By Dean Weingarten
Arizona – -(Ammoland.com)-
There was an unusual shooting in Garland, Texas on 15 January, 2016 . It involved an old girl friend, a home security system, and a warning phone call. It seems the homeowner and the person he shot knew each other. The person had been told to leave the property an hour earlier. Then the homeowner received a phone call from the person's ex girlfriend, that he was returning, and was a threat. From cbslocal.com:
Tampered home surveillance equipment is the first sign that this was not an ordinary crime. Police say that and a warning phone call is what caused a homeowner to grab his gun and go outside.
So if someone is outside your home, doing damage to your security system, what do you do? In this case the homeowner went outside. A confrontation ensued, and the trespasser/vandal/attacker was shot and killed. A neighbor was asked by cbslocal.com what they would do:
“I’d probably call the cops, you know what I mean. I don’t know if I’d go outside, but I don’t know the situation, so I can’t judge,” neighbor Duc Quach said.
“Everybody has their rights. That’s why everybody has a gun, you know what I mean? He was protecting his family,” Quach said.
Texas may be the foremost state for protecting the rights of residents who protect their property and their lives with deadly force. In Texas, you can defend your property with deadly force after dark. Texas juries are known for being sympathetic to people who are defending themselves, their homes, and their neighbors. But anywhere that I might be, Duc Quach is the sort of person who I want on a jury. He knows enough that he does not have all the details, so he cannot judge. He also knows that people have rights, and they have those rights for a reason.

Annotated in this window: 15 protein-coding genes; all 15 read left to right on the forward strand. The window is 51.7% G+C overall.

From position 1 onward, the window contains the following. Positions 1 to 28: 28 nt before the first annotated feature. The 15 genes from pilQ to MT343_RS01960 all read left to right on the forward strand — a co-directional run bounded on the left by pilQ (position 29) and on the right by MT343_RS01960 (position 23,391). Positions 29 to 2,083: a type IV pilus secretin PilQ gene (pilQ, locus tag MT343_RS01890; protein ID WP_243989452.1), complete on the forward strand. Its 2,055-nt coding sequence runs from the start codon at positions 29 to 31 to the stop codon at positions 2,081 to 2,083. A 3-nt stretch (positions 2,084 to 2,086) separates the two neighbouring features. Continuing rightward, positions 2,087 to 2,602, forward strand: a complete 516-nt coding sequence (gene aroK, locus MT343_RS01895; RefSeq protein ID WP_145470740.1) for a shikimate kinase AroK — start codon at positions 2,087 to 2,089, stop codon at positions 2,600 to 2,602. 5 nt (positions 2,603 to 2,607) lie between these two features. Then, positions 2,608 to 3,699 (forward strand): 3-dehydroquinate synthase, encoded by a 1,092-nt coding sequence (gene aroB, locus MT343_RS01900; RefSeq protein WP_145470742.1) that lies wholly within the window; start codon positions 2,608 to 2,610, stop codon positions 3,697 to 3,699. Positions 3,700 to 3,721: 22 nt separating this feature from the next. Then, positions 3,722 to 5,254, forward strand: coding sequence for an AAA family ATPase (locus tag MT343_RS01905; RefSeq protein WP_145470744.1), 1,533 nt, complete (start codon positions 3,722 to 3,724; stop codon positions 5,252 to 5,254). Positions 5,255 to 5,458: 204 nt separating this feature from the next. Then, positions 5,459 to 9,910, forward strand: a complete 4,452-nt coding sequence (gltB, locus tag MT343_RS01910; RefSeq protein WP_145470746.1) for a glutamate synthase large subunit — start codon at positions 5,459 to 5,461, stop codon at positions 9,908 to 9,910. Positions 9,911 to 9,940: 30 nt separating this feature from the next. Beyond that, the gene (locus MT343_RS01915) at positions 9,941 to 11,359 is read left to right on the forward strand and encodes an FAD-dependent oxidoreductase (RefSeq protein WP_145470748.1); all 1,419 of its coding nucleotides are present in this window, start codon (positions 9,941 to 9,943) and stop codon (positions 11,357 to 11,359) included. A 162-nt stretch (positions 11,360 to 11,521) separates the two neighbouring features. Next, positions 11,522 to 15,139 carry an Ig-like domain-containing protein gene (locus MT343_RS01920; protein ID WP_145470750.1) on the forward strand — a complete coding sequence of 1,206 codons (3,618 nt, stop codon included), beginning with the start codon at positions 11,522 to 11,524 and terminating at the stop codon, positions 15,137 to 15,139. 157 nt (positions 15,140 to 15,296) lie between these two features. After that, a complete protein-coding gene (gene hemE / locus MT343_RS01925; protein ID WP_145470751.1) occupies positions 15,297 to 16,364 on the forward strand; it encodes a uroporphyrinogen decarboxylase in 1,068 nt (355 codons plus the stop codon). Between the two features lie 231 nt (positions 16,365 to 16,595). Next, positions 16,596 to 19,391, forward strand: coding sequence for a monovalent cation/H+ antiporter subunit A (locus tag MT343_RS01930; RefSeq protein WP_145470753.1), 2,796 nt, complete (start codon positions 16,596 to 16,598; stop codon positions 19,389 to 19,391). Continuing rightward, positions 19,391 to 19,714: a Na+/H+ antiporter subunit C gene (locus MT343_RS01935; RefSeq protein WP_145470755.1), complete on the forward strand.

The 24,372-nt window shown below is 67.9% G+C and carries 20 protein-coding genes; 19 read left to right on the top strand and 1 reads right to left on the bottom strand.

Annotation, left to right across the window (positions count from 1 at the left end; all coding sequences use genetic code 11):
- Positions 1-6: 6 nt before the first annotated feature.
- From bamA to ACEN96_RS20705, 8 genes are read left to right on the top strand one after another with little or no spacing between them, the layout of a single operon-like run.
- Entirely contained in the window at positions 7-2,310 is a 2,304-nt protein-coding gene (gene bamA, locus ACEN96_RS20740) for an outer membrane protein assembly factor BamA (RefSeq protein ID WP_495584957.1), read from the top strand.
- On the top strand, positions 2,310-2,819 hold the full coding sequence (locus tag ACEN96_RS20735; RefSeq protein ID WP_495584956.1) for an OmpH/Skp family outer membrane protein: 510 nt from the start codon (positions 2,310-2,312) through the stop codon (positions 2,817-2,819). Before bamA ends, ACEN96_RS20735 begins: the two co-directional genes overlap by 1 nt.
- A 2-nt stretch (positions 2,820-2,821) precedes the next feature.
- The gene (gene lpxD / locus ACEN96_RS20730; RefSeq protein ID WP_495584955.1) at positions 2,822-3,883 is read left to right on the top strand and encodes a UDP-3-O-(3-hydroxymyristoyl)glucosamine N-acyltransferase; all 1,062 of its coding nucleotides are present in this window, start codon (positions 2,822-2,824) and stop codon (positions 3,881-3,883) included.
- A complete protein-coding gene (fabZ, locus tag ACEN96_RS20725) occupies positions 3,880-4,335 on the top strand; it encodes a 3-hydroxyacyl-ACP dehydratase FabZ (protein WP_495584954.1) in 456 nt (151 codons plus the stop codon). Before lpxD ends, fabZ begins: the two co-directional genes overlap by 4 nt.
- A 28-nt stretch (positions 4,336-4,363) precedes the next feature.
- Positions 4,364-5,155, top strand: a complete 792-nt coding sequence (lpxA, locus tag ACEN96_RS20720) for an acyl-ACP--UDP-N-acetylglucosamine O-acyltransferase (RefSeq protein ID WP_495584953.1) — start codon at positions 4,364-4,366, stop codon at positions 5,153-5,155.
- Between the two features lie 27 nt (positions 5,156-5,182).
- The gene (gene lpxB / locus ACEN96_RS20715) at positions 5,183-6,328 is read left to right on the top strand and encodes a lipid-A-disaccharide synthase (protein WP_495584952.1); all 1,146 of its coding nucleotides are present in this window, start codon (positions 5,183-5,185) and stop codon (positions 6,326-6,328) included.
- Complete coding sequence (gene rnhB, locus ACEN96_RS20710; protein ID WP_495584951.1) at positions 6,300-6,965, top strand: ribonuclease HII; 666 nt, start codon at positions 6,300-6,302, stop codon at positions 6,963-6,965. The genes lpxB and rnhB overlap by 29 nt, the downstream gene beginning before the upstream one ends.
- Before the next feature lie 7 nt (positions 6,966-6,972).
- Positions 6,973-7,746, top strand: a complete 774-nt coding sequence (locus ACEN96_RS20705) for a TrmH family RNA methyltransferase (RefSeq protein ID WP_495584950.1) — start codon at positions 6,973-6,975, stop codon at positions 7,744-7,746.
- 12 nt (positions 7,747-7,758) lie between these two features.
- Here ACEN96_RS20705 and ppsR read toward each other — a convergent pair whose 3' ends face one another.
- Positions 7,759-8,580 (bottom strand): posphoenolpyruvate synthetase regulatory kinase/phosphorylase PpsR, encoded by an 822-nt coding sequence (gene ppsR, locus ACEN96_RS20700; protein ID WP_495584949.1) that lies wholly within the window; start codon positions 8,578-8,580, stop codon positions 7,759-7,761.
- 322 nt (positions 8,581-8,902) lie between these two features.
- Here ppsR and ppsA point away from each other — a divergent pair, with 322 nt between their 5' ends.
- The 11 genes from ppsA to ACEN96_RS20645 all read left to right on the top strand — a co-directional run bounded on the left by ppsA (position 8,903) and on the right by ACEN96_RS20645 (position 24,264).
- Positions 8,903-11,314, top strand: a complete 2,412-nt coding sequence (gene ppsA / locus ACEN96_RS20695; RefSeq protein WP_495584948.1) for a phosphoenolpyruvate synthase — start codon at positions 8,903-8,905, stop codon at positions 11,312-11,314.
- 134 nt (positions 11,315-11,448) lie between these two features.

Would Duc Quach be seated on a trial jury today? Maybe. I have had people tell me that prosecutors and defense attorneys do not want people who are too knowledgeable or too smart on juries.
I want to believe that is an exaggeration. In Texas, Duc is more likely to be on a Grand Jury. Those juries are who prosecutors present cases to, to determine if there is enough evidence that a crime was committed to proceed with prosecution. Jurors for grand juries are not usually run through as rigorous a jury selection, as those that are selected for a trial.
When a jury tells a prosecutor that there is no case for prosecution, it is called a “No Bill” . “No Bills” are very common in Texas defensive shootings.
This is not because Texas prosecutors are pushing for trials of people in self defense shootings. It is standard operating procedure in Texas for all homicides to be put before a grand jury.
It is a comforting to think that Texas grand juries are likely to have a number of citizens like Duc Quach. Citizens who are waiting to get all the information before passing judgement.
c2014 by Dean Weingarten: Permission to share is granted when this notice is included. Link to Gun Watch
About Dean Weingarten;
Dean Weingarten has been a peace officer, a military officer, was on the University of Wisconsin Pistol Team for four years, and was first certified to teach firearms safety in 1973. He taught the Arizona concealed carry course for fifteen years until the goal of constitutional carry was attained. He has degrees in meteorology and mining engineering, and recently retired from the Department of Defense after a 30 year career in Army Research, Development, Testing, and Evaluation.